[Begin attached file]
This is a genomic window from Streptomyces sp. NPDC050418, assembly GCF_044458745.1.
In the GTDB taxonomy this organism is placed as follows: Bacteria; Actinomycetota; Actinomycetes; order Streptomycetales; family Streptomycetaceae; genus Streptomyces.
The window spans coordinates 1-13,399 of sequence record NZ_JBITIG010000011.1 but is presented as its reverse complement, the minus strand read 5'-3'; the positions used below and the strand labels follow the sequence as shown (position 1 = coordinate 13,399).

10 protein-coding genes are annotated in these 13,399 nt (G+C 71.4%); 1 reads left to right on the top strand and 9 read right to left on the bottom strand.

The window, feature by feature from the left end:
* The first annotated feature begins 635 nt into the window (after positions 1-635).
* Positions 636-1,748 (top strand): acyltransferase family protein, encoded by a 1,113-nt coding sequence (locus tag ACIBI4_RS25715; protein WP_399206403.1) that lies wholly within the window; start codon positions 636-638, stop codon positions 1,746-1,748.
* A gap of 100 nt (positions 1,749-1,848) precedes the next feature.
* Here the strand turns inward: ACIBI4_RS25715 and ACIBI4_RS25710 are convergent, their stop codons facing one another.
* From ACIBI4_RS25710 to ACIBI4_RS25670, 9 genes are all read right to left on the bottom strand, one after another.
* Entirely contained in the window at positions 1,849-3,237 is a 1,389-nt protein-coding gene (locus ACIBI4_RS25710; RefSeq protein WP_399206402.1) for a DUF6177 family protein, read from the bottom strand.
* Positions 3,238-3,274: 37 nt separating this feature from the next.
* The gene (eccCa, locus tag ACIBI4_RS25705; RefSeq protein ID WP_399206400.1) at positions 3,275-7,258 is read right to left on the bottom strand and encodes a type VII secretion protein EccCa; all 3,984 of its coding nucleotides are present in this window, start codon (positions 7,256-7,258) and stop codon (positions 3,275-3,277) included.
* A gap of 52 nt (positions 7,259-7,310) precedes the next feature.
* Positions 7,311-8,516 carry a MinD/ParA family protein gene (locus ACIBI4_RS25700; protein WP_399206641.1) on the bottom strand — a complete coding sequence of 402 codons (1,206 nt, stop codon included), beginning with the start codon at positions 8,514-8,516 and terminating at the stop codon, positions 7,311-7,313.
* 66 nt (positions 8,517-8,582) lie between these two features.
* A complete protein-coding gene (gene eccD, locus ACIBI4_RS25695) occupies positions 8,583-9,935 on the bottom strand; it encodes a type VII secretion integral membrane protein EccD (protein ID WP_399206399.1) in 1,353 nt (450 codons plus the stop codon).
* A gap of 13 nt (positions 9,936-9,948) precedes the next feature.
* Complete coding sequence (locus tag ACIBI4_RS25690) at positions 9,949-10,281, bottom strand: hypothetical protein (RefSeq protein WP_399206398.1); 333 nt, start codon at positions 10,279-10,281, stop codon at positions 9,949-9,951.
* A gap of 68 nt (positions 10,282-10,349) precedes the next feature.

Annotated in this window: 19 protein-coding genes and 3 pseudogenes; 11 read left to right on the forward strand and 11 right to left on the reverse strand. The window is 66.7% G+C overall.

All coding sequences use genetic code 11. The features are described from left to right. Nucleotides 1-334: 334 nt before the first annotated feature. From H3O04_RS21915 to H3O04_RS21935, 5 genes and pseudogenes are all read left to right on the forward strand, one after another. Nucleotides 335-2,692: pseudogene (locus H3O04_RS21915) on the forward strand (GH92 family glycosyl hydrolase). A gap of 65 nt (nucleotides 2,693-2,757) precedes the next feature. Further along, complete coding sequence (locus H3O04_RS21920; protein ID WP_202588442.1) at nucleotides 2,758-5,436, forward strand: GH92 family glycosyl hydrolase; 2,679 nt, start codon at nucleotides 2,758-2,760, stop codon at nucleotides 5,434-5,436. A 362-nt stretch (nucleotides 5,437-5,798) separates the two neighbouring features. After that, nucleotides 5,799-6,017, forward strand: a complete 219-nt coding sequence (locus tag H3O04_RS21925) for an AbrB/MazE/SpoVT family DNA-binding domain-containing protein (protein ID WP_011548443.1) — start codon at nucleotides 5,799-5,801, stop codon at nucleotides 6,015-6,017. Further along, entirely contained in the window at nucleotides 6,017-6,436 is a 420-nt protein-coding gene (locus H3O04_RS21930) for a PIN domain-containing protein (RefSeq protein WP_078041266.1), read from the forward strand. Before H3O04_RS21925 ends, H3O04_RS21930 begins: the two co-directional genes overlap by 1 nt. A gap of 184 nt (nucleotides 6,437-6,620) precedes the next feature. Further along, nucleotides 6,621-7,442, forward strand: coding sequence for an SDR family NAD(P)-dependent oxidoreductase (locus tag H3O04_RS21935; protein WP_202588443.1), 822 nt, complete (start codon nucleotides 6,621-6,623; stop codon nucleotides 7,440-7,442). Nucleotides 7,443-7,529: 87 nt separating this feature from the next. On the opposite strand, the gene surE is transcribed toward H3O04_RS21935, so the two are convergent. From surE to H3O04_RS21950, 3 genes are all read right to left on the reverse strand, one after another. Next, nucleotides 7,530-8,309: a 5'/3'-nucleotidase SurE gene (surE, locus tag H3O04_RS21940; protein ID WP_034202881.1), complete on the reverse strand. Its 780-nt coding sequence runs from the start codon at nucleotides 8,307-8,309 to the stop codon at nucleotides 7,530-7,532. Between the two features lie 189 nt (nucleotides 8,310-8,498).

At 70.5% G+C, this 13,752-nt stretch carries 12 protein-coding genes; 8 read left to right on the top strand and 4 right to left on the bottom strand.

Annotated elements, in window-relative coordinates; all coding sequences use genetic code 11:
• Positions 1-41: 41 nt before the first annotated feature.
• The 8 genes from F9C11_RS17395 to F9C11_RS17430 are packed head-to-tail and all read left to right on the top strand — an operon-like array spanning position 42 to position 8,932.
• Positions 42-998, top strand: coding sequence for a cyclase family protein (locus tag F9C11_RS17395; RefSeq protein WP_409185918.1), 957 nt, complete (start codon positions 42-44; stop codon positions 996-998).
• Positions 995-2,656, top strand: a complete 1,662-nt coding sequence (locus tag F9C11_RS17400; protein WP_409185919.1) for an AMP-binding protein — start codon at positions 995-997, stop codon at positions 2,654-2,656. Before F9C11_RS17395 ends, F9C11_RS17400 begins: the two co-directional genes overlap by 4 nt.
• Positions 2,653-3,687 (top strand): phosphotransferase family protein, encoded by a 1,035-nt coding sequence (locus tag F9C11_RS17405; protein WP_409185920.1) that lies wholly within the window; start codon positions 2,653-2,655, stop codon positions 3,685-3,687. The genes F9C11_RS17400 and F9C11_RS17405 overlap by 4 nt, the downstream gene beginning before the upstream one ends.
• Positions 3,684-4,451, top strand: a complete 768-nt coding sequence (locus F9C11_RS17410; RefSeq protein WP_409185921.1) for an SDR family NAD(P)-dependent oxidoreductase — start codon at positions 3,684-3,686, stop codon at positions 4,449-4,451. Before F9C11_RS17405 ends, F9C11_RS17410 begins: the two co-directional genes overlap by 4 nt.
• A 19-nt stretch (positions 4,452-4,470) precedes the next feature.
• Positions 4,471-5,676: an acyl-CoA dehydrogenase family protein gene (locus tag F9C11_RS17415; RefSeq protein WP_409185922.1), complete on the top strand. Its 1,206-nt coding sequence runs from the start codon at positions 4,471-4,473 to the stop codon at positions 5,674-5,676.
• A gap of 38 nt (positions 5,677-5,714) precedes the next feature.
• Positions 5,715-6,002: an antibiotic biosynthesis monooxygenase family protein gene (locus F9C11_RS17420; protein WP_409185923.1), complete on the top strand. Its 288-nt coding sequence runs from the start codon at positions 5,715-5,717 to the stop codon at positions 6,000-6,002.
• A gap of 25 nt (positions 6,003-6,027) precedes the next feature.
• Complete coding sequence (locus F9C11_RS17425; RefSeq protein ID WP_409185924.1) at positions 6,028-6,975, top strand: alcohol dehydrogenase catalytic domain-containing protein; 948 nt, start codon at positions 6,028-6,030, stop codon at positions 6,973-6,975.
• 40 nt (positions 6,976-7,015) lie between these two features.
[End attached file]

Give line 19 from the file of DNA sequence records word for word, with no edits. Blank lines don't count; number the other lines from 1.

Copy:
* Complete coding sequence (locus tag ACIBI4_RS25690) at positions 9,949-10,281, bottom strand: hypothetical protein (RefSeq protein WP_399206398.1); 333 nt, start codon at positions 10,279-10,281, stop codon at positions 9,949-9,951.